The Spanking Debate


We believe spanking works.

"An effective discipline regimen has a variety of things -- time-outs, separating kids from activities, logical consequences -- and we use spanking too," says Jason Berggren, of Atlanta. When his boys, Aiden, 4, and Logan, 2, are defiant, Berggren and his wife, Lisa, give one warning. If the boys don't comply, they get a spanking. Immediately afterward, the Berggrens discuss the reason for the spanking with their boys.

The experts respond: Larzelere condones conditional spanking -- reasoning first, nonphysical punishment second, and if a child is still defiant, then an open-handed, two-swat spank on the buttocks for kids ages 2 to 6. But he adds a crucial caveat: "If parents are at risk for getting out of control, they need to do something to calm themselves down."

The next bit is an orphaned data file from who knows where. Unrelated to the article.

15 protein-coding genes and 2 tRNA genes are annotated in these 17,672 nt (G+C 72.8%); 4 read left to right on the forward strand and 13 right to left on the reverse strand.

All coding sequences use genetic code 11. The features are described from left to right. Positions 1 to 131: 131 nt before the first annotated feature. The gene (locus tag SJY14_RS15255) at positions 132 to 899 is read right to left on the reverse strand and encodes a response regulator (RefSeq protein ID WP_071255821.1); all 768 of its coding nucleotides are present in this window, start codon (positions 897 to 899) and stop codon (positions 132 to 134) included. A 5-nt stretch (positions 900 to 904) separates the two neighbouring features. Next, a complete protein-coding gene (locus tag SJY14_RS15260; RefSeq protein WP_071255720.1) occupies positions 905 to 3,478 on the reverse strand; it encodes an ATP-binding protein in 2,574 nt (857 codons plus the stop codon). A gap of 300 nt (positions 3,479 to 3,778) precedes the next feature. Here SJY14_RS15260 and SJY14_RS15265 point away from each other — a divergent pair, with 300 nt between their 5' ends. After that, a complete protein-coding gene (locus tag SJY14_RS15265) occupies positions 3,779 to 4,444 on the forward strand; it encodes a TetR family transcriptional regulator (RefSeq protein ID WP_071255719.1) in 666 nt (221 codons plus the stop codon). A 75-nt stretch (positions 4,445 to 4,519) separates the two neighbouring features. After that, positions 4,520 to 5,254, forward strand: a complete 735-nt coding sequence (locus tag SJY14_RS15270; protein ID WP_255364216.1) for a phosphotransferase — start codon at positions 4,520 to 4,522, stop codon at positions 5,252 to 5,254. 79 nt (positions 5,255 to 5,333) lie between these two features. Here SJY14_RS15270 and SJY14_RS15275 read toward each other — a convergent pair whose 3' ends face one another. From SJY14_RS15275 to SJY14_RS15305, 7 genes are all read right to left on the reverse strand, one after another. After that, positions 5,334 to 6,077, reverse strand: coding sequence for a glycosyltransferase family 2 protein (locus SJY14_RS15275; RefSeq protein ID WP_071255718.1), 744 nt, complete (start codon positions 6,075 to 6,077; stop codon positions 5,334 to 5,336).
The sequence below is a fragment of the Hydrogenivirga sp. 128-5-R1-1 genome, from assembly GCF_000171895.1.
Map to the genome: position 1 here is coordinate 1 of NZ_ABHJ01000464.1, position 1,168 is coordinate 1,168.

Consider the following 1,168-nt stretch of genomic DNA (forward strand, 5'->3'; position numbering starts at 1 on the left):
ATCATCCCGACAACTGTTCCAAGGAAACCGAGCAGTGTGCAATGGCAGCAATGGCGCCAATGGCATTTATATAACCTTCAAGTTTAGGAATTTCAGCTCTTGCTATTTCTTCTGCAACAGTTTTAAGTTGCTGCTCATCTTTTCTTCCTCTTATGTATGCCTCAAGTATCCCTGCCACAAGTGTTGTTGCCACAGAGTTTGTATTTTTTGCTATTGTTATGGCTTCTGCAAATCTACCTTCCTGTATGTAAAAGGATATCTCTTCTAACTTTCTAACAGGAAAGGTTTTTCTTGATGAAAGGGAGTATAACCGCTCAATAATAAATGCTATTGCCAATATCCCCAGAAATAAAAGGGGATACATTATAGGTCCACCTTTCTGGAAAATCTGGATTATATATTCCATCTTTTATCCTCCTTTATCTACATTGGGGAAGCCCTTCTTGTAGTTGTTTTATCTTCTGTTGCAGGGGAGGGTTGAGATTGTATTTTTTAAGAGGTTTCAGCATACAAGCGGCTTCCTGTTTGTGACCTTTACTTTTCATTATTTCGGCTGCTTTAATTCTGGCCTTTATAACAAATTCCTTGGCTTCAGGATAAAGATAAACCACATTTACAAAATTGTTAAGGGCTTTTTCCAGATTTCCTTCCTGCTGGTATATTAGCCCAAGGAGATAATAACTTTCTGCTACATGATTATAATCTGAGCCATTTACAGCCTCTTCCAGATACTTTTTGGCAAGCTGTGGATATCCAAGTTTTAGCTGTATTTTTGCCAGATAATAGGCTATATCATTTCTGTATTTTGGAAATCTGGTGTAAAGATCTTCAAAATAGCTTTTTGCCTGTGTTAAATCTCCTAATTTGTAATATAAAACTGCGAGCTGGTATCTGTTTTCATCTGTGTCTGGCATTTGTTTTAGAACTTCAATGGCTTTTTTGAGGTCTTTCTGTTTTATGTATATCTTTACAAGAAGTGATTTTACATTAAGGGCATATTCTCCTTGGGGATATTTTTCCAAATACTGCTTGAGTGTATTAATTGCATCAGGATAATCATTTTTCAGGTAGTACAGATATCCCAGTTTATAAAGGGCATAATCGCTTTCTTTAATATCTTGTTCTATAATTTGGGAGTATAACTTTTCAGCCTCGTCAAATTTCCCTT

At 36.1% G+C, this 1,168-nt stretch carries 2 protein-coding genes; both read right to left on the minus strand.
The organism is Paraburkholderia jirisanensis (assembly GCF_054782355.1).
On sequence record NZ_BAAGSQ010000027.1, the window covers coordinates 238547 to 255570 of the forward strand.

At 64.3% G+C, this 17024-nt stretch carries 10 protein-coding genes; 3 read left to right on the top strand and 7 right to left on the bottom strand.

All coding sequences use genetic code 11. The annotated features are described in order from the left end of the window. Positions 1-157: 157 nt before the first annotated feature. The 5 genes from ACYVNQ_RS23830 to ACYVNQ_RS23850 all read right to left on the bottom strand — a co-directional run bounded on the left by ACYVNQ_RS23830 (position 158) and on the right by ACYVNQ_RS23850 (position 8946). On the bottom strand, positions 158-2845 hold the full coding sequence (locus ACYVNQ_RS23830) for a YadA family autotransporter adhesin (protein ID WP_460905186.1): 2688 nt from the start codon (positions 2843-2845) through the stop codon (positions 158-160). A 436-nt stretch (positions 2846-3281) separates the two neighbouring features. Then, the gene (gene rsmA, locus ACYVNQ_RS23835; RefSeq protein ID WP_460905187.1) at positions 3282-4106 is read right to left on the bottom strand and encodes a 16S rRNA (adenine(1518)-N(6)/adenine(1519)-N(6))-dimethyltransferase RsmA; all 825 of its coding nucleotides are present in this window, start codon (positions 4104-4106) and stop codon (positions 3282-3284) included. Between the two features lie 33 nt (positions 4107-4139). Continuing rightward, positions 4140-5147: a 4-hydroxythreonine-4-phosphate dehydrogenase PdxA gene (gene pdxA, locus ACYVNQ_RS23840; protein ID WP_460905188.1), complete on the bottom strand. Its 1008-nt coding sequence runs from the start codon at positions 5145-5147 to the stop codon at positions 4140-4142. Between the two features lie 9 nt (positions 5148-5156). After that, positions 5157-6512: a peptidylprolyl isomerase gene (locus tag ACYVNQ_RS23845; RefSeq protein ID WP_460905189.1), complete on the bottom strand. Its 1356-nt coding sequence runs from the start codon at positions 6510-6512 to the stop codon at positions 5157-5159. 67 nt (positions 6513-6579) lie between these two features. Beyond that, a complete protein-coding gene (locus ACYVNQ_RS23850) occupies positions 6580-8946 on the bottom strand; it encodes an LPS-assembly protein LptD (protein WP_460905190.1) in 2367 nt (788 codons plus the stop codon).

Once parents lose control, however, it's not always easy to get it back. The AAP reports that 44 percent of parents spank because they "lose it." And even if a parent could deliver a spanking calmly 100 percent of the time, spanking is simply not effective over time. "If children are hit, they'll stop what they're doing right away. But they will not stop in the future," Gershoff says. "When people say that spanking works, they're probably spanking and doing something else. They get the child's attention by spanking, and then they talk to the child about what he or she did wrong. Hitting, unfortunately, is one way to get a child's attention, but there are lots of other ways." Speaking in a stern tone of voice or touching a child on the arm are nonviolent alternatives for getting a child's attention. Of her own children, 4 and 2, Gershoff says, "One of the things I'm always trying to teach them is to not hit each other. Why in the world would I hit them if that's the message I'm trying to teach?"

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